Page last updated at 18:17 GMT, Tuesday, 29 September 2009 19:17 UK

Brown speech: Policy clapometer

Labour delegates
Labour members are at their final conference before a general election

Gordon Brown's big conference speech contained a string of new - and not so new - policy announcements as Labour gears up for the looming general election battle. The BBC's Emma Griffiths was in the hall to gauge how they went down with Labour delegates.

POLITICAL REFORM
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Mr Brown promised a referendum on electoral reform if Labour wins the general election. Voters will be asked if they want to scrap the first-past-the-post system for Westminster elections in favour of alternative vote (AV) where candidates are selected in order of preference and the winner must gain more than 50% of the votes. He also announced plans to allow voters to sack MPs guilty of financial misconduct. If more than 25% of voters in their constituency demand a recall there will be a by-election, he told delegates. He also said the party's manifesto would include a pledge to make the House of Lords "an accountable and democratic chamber for the first time". And he said Labour would abolish hereditary peers in the next year.

PARTY REACTION: There was perhaps the loudest applause of the afternoon for the commitment to hold a referendum on the voting system - party members shouted their approval as Mr Brown said it would happen "early in the next Parliament". And as he moved on to say he would end hereditary peers some at the back of the hall got to their feet.

ID CARDS
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Mr Brown said he would "reduce the information British citizens have to give for the new biometric passport to no more than that required for today's passports" and said there would be "no compulsory ID cards in the next Parliament". Aides told the BBC afterwards that this did not mean the fingerprinting of passport applicants would stop. All Mr Brown was saying was that there would be no additional information, such as medical or banking records, on ID cards, so in effect it is not a change of policy. Home Secretary Alan Johnson had already said ID cards would not be compulsory in the next Parliament because there would not be enough people with cards for it to be practical. Mr Brown was simply confirming it was party policy.

PARTY REACTION: Although it was not new policy, there was a huge round of applause at the mention of ID cards - although some in the hall said later they thought it meant he had scrapped them altogether.

TEENAGE MOTHERS
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Mr Brown said it was not right to put pregnant 16 and 17-year-olds into council flats and leave them on their own. Instead those who were supported by the taxpayer would be "placed in a network of supervised homes", shared with others, to give them "a new start in life where they learn responsibility and how to raise their children properly".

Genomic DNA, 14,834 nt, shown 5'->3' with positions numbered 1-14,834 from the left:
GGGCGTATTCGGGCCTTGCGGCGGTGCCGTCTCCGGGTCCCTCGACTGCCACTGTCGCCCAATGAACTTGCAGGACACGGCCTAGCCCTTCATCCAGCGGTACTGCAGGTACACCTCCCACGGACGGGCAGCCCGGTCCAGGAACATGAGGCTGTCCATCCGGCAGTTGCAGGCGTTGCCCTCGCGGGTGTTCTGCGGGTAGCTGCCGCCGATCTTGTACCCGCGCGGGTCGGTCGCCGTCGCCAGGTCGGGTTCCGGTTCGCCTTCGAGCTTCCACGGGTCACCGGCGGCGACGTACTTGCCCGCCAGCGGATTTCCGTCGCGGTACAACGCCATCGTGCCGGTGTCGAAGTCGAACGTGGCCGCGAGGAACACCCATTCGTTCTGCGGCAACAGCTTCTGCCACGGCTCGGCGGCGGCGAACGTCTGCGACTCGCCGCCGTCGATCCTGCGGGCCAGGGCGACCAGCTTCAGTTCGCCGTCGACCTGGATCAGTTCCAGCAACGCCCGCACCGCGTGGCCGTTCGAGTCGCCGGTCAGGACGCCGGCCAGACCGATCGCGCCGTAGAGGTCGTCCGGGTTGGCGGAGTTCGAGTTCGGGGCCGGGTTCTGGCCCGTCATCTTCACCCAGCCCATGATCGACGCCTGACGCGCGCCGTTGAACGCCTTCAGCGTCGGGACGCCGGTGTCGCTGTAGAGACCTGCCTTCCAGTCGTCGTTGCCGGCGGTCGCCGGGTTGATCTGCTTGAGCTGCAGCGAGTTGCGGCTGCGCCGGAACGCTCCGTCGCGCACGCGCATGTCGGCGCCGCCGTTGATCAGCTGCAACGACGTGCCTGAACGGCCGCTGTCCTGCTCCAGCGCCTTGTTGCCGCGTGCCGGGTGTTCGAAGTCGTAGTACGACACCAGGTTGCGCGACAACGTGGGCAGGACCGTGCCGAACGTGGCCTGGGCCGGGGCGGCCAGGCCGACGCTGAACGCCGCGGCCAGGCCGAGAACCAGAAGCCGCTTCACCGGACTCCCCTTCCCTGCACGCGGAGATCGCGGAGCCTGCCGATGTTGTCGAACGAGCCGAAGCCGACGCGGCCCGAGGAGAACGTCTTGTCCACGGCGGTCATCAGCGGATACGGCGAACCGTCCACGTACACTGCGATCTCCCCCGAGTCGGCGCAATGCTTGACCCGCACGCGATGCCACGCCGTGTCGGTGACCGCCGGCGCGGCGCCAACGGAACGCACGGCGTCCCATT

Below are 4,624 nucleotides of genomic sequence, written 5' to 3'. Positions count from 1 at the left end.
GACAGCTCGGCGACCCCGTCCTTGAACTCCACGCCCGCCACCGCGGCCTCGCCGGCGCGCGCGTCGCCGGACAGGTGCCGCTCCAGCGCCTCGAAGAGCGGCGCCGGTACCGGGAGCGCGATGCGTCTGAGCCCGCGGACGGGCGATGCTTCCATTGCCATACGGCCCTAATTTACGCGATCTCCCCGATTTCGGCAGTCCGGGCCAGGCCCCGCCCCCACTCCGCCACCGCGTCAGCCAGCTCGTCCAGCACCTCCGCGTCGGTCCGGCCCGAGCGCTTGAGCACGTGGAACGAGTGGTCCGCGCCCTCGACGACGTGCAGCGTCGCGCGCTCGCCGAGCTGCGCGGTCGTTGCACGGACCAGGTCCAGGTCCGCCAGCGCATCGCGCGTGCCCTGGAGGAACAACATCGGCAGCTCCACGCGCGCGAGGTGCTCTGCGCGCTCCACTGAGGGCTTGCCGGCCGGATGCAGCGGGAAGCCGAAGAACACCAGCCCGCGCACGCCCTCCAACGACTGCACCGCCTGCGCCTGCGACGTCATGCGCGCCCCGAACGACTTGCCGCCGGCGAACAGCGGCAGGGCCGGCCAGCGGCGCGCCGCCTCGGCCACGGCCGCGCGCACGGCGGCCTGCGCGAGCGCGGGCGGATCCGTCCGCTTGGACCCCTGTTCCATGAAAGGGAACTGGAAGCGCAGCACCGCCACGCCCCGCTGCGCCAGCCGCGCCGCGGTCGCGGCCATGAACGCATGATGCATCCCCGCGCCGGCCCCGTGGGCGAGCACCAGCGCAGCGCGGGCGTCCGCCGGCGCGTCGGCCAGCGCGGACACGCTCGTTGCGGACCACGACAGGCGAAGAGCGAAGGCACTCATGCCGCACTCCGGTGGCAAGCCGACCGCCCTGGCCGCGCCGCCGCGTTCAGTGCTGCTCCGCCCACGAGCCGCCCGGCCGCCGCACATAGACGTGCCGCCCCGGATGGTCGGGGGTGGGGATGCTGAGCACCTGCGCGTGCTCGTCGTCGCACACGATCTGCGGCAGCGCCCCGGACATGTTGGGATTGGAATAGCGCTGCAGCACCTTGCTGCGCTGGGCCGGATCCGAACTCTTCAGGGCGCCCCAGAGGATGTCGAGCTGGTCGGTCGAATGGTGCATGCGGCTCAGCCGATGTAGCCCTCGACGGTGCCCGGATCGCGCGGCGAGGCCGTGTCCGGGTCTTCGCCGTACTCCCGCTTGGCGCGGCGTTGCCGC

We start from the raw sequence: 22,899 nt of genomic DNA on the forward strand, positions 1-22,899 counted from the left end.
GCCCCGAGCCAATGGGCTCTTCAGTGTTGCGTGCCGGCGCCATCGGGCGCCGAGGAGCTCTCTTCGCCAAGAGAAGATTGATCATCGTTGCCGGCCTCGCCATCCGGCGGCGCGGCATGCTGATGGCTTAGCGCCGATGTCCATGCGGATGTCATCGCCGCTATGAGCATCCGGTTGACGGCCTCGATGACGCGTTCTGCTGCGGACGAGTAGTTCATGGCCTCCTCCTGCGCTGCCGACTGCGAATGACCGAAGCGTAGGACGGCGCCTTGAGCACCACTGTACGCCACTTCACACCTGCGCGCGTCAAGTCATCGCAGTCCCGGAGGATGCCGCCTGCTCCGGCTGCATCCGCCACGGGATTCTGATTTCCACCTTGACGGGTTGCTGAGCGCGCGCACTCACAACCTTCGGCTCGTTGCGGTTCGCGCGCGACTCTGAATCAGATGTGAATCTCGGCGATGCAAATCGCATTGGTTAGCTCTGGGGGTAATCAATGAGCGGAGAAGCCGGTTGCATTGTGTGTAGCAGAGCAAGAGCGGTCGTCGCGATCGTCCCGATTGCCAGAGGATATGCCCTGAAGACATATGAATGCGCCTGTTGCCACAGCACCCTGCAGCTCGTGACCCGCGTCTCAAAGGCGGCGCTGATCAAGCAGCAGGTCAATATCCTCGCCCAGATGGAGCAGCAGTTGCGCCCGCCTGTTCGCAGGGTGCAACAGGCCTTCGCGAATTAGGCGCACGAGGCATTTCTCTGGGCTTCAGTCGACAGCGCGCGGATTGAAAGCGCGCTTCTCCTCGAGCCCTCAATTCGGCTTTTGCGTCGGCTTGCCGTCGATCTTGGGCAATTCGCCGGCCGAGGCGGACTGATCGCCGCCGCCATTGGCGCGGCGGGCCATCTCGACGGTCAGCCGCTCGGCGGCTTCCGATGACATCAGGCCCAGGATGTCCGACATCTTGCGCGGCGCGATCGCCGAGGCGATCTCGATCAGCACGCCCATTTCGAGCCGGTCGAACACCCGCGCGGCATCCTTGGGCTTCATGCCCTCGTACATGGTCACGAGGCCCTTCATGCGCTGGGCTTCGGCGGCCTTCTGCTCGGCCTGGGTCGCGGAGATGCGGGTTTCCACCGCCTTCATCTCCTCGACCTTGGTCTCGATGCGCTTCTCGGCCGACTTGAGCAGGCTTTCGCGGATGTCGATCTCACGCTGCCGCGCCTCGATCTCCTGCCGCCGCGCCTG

PARTY REACTION: This policy - which is a new announcement although some local councils already do it - got a big round of applause from the conference hall.

SOCIAL CARE
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Gordon Brown announced plans to scrap the means test for about 300,000 elderly Alzheimer's sufferers and other elderly people with the highest needs. At present help with things like dressing, washing and using the toilet is usually means-tested for those with assets of about £22,250 - depending on the local authority. However it only affects those in the most severe category who are cared for in their own homes and while campaigners welcome the idea they are worried about how it is to be paid for. They fear that if councils are not funded, people with high needs could be forced into residential care where they would not be entitled to free personal care. Mr Brown also talked about a National Care Service to pay for long term social care but he did not pre-empt the current consultation which began after the publication of a Green Paper.

PARTY REACTION: The line about helping old people stay in their homes as long as possible got some solid applause in the conference hall but the mention of the National Care Service got one of the loudest claps of the speech, drowning out Mr Brown before he reached the end of his sentence.

SPENDING PRIORITIES
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The prime minister set out Labour's spending priorities. He said he would invest more in schools but not the education budget overall and promised to continue annual increases in the minimum wage, child tax credits and child benefits. He also said he would enshrine in law a commitment to spend 0.7% of GDP - national income - on international development.

PARTY REACTION: A big reaction to the commitment to international aid in the hall - loud and prolonged applause as Mr Brown said "others may break their promises to the poorest, with Labour, Britain never will." But the hall listened quietly as Mr Brown said he had to "talk bluntly" about public spending,. Mentions of annual rises in child tax credit, minimum wage and child benefits were well received, although the applause was dwarfed by a reference to Tony Blair - name-checked just seconds before by the PM.



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